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Maupassant's Short Stories Vol. 5

A Queer Night In Paris
Mattre Saval, notary at Vernon, was passionately fond of music. Although still young he
was already bald; he was always carefully shaven, was somewhat corpulent as was
suitable, and wore a gold pince-nez instead of spectacles. He was active, gallant and
cheerful and was considered quite an artist in Vernon. He played the piano and the violin,
and gave musicals where the new operas were interpreted.
He had even what is called a bit of a voice; nothing but a bit, very little bit of a voice; but
he managed it with so much taste that cries of "Bravo!" "Exquisite!" "Surprising!"
"Adorable!" issued from every throat as soon as he had murmured the last note.
He subscribed to a music publishing house in Paris, and they sent him the latest music,
and from time to time he sent invitations after this fashion to the elite of the town:
"You are invited to be present on Monday evening at the house of M. Saval, notary,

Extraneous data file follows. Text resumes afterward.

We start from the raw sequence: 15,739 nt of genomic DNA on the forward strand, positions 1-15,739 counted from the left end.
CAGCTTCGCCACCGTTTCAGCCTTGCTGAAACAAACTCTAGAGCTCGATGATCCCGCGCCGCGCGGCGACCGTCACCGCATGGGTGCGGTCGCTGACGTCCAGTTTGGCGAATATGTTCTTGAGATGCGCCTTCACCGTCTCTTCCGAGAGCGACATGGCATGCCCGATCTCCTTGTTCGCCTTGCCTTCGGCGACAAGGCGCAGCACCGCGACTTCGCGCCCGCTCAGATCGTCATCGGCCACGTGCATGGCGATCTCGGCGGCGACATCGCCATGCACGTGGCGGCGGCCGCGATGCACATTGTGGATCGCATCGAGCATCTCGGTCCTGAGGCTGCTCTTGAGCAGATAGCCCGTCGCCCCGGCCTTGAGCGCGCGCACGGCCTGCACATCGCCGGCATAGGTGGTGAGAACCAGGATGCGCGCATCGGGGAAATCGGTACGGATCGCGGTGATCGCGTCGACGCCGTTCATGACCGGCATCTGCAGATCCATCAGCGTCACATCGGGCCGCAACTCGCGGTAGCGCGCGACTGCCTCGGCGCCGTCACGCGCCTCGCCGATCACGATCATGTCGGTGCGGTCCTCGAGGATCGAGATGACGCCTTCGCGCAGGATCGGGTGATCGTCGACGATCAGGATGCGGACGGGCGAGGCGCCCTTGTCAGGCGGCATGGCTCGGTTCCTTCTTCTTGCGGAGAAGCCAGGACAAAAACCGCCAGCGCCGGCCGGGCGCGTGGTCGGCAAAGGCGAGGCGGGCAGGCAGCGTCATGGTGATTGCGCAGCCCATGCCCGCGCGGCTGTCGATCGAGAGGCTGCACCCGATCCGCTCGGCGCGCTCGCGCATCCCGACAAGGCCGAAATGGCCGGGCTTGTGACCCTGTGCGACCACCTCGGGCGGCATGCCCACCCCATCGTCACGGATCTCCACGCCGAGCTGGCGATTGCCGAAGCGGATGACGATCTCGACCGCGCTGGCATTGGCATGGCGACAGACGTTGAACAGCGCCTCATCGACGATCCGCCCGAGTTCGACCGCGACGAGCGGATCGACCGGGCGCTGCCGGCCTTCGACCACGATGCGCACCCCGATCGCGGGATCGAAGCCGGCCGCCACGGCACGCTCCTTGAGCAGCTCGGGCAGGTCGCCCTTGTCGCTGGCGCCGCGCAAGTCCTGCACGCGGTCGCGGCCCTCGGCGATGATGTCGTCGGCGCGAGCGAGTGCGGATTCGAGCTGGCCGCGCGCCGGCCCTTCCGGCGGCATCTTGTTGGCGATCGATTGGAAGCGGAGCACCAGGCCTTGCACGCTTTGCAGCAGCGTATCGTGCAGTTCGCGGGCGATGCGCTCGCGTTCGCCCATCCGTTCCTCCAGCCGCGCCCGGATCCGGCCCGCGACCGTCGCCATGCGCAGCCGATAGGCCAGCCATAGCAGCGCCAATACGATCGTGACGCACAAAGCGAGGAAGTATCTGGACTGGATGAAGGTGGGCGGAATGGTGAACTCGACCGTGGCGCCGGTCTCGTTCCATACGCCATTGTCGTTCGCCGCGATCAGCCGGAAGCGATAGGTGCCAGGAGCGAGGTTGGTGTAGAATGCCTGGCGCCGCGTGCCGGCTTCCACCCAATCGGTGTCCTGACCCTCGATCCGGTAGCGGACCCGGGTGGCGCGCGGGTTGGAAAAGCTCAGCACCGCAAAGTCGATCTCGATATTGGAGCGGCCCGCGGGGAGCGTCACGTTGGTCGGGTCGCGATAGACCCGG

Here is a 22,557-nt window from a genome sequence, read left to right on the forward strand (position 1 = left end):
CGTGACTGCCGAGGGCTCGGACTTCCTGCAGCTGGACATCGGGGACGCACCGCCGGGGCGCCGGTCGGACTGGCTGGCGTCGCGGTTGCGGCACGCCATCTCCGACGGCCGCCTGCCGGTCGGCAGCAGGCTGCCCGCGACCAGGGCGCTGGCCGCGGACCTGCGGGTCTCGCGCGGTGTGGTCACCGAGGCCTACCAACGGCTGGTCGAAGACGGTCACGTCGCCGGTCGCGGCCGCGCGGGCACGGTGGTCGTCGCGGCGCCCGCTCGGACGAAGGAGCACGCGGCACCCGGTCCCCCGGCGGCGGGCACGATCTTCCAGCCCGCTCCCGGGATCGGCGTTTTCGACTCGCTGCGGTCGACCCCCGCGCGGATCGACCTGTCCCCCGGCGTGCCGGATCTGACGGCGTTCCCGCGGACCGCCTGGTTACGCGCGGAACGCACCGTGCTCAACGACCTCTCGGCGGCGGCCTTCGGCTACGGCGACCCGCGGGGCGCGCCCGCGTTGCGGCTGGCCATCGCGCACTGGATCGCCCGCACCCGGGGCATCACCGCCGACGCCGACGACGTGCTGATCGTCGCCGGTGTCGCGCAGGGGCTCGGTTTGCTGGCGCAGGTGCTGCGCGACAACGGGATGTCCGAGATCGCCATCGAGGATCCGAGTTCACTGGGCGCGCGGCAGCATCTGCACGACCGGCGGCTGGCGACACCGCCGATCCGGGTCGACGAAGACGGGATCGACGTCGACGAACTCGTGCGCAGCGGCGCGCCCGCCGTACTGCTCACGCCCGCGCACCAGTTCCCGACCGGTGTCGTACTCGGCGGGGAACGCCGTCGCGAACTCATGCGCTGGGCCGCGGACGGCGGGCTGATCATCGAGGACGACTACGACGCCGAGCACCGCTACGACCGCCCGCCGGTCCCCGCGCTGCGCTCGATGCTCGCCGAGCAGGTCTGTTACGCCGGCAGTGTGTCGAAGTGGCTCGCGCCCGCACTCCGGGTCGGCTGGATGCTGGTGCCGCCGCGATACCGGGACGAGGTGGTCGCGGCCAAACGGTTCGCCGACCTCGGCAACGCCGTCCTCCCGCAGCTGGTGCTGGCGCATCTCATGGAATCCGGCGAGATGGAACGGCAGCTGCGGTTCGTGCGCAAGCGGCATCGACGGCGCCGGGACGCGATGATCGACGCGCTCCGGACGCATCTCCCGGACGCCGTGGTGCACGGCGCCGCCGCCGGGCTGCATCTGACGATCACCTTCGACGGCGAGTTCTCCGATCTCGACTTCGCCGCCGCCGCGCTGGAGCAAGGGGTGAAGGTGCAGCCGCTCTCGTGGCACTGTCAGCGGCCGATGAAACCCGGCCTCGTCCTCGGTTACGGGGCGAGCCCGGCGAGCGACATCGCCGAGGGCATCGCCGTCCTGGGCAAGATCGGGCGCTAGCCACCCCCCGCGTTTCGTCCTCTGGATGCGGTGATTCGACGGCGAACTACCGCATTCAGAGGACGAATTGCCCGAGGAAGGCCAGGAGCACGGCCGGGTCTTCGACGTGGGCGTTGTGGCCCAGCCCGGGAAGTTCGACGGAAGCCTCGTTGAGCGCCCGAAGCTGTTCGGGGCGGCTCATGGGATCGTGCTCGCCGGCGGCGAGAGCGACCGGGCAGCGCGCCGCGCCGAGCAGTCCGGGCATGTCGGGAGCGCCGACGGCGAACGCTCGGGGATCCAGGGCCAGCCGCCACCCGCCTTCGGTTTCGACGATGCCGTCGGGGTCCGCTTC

Vernon, at the first rendering of 'Sais.'"
A few officers, gifted with good voices, formed the chorus. Two or three lady amateurs
also sang. The notary filled the part of leader of the orchestra with so much correctness
that the bandmaster of the 190th regiment of the line said of him, one day, at the Cafe de
l'Europe
"Oh! M. Saval is a master. It is a great pity that he did not adopt the career of an artist."
When his name was mentioned in a drawing-room, there was always somebody found to
declare: "He is not an amateur; he is an artist, a genuine artist."
And two or three persons repeated, in a tone of profound conviction:
"Oh! yes, a genuine artist," laying particular stress on the word "genuine."
Every time that a new work was interpreted at a big Parisian theatre M. Saval paid a visit
to the capital.
Now, last year, according to his custom, he went to hear Henri VIII. He then took the
express which arrives in Paris at 4:30 P.M., intending to return by the 12:35 A.M. train,
so as not to have to sleep at a hotel. He had put on evening dress, a black coat and white
tie, which he concealed under his overcoat with the collar turned up.
As soon as he set foot on the Rue d'Amsterdam, he felt himself in quite jovial mood. He
said to himself:
"Decidedly, the air of Paris does not resemble any other air. It has in it something
indescribably stimulating, exciting, intoxicating, which fills you with a strange longing to
 
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